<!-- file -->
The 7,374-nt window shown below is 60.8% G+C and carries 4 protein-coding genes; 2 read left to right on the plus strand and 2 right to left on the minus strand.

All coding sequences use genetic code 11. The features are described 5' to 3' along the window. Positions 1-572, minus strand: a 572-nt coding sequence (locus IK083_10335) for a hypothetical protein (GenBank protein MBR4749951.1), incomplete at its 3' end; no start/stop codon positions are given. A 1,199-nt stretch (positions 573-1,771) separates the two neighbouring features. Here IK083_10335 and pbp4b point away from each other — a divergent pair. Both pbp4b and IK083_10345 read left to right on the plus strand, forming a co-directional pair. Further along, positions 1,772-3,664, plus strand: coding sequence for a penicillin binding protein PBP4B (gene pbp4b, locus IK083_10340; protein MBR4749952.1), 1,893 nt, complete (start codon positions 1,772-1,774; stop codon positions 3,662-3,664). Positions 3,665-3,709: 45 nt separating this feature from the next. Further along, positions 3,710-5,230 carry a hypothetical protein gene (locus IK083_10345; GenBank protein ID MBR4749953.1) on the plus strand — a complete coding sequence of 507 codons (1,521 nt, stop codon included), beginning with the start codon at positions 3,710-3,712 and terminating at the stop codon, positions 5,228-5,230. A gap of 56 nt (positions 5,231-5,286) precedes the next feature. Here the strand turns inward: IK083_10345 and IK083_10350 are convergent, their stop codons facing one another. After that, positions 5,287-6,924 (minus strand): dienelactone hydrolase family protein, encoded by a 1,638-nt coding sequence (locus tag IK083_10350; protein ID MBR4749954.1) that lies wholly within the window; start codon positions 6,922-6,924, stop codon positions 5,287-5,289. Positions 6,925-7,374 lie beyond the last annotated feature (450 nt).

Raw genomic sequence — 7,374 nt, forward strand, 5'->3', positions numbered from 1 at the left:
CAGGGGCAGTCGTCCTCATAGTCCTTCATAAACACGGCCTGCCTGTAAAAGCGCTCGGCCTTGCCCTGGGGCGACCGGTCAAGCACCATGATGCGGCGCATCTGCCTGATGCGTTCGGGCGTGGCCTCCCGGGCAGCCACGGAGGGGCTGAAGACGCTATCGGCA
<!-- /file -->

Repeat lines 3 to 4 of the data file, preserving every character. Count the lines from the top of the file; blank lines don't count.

Raw genomic sequence — 7,374 nt, forward strand, 5'->3', positions numbered from 1 at the left:
CAGGGGCAGTCGTCCTCATAGTCCTTCATAAACACGGCCTGCCTGTAAAAGCGCTCGGCCTTGCCCTGGGGCGACCGGTCAAGCACCATGATGCGGCGCATCTGCCTGATGCGTTCGGGCGTGGCCTCCCGGGCAGCCACGGAGGGGCTGAAGACGCTATCGGCA